"allow_search_indices": true,
                    "allow_view": true,
                    "allow_fine_tuning": false,
                    "organization": "*",
                    "group": null,
                    "is_blocking": false
            "root": "text-search-curie-query-001",
            "parent": null

There will probably be quite a few models in there.

That's the good news. And the bad news.

You see, some of those models are deprecated. You can check the OpenAI deprecation page to see which ones you should avoid.

Also, as a rule of thumb, I'd stick to the GPT-* models as you begin learning OpenAI. They should suffice for now.

When examining that response above, though, pay particular attention to the "id" attribute. That's where you'll grab the model ID that you'll use in your completion request payloads.

For example:

    "model": "gpt-3.5-turbo",
    "messages": [
            "role": "system",
            "content": "You are a helpful assistant."
            "role": "user",
            "content": "What is the best tool for API testing?"

That "model" attribute matches one of the "id" attributes from the response above.

4k, 8k, 16k?

You might notice that some of the model names include a "k" segment, like 8k, or 16k.

So what's that all about?

It's about the maximum number of tokens you can use in the request. 

So, for example, consider this model: gpt-3.5-turbo-16k. That means you include as much as 16k worth of tokens in your request.

But you will pay for that.

Although gpt-3.5-turbo-16k gives you four times the number of tokens (the default is 4k), you will pay twice as much per token.

This all gets back to what I said at the beginning: it comes down to pricing and requirements.

If you really need 16,384 tokens in your request, then by all means go with a 16k model.

I don't think most folks will need that, though.

What's That Date Thing?

You might also notice some models with names like this: gpt-3.5-turbo-0613.

That means that the model will be deprecated three months after a new version is released. It also won't receive any updates.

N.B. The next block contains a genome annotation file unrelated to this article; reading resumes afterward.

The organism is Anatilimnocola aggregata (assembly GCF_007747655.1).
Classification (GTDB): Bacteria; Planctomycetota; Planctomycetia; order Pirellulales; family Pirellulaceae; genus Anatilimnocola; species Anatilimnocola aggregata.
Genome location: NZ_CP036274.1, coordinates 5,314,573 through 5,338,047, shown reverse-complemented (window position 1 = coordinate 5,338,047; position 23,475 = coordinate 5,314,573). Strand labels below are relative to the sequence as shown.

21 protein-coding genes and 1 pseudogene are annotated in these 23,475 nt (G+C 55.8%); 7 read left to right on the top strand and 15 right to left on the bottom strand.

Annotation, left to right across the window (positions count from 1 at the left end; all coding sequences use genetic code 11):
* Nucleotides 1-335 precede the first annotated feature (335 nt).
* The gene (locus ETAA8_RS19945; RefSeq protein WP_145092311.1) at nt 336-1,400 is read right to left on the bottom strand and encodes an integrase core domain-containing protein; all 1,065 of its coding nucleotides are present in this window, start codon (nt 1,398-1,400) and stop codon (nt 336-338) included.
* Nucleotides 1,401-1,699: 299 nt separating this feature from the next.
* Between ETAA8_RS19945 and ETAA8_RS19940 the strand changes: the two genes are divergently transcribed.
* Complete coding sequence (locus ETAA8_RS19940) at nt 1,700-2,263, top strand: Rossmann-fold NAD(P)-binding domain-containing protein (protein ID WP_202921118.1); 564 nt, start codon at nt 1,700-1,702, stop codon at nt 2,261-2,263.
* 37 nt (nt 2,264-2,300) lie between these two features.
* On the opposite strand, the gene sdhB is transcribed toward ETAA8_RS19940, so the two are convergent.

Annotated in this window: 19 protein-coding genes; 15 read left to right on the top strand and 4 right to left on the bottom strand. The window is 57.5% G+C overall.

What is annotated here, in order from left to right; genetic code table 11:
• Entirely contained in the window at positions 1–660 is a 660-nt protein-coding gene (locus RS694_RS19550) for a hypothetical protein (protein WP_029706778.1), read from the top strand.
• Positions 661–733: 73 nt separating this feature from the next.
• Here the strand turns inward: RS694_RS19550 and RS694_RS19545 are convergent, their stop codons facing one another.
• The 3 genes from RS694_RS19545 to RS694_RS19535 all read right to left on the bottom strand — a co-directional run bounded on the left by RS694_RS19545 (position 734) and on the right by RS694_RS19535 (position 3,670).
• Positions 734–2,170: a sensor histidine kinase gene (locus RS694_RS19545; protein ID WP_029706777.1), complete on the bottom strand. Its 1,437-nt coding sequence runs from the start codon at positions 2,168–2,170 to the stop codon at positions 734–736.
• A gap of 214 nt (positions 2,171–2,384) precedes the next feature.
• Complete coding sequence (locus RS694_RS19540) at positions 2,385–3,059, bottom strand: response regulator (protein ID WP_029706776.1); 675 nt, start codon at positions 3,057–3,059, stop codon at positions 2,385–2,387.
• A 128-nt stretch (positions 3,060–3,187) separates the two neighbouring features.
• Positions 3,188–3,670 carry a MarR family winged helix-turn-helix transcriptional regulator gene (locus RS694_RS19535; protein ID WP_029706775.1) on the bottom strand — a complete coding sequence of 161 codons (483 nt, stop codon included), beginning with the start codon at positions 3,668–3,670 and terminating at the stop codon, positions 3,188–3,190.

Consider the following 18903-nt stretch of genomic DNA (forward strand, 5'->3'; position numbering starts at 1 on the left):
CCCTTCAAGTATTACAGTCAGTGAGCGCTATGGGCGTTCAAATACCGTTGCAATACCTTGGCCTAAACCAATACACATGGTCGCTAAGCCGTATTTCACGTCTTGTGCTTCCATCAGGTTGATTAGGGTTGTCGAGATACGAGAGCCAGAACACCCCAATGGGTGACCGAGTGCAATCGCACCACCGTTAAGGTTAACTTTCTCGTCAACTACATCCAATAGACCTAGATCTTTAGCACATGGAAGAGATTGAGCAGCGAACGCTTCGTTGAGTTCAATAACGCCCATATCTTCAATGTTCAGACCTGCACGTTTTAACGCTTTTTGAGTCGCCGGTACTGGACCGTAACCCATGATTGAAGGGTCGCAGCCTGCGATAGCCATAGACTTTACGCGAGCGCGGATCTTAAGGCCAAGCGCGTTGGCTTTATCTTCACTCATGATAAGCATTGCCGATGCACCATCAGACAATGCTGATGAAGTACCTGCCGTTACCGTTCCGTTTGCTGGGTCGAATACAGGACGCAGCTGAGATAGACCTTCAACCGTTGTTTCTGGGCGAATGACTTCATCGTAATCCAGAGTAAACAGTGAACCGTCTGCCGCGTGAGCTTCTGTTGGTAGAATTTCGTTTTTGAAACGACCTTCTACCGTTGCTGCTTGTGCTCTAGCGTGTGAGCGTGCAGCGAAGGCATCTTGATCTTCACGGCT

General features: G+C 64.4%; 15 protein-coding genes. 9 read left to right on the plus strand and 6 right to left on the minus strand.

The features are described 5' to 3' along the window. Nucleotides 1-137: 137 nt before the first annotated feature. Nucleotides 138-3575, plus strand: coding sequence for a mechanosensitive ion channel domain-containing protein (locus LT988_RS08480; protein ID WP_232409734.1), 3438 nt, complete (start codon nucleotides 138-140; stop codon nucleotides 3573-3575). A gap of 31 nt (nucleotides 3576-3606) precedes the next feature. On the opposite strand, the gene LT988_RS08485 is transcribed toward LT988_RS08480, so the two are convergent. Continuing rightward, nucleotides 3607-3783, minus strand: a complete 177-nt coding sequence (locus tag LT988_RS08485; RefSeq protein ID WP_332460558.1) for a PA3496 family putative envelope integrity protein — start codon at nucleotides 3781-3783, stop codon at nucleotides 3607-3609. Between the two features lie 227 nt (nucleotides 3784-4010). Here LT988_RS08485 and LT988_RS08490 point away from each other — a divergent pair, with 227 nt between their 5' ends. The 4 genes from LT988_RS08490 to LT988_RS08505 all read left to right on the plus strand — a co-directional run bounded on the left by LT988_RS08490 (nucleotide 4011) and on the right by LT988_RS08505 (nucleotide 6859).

I see a lot of folks online using these models and so I followed suit. But I'm not doing that any more.

For me, as of this writing, it's gpt-3.5-turbo.

And What, Exactly, Is the Cost?

So what do these various models cost?

You'll want to check the OpenAI pricing page for the latest info. But here's what I'm looking at as of right now:

So if you do end up going with GPT-4, you're going to pay quite a bit more money.

Not Covered: Models for Embeddings

Keep in mind: the models I've covered in this article deal with chat completions. They're not the same models that you'll use for embeddings.

I'll cover those models later in the series.

Setting the Model Programmatically

Now let's take a look at how we can set the model within a Java application.

Recall that our ChatCompletionRequestHelper class includes the following line:

private static final String MODEL = "gpt-3.5-turbo";

You can see that constant in action in the code here:

    public static ChatCompletionRequest getRequest(final List<ChatMessage> messages, final Double temperature) {
        final ChatCompletionRequest chatCompletionRequest = ChatCompletionRequest

        return chatCompletionRequest;

Note the model() method.

Now, if you want to change the model, simply change MODEL constant to the appropriate model ID.

Then, run either of the existing tests. You'll get a response from the new model.

Wrapping It Up

And now you know more about those OpenAI models.

You also know how to set the OpenAI API chat completion model in your Java application.

So fiddle around. Try some different models and see what kinds of different responses you get.

Have fun!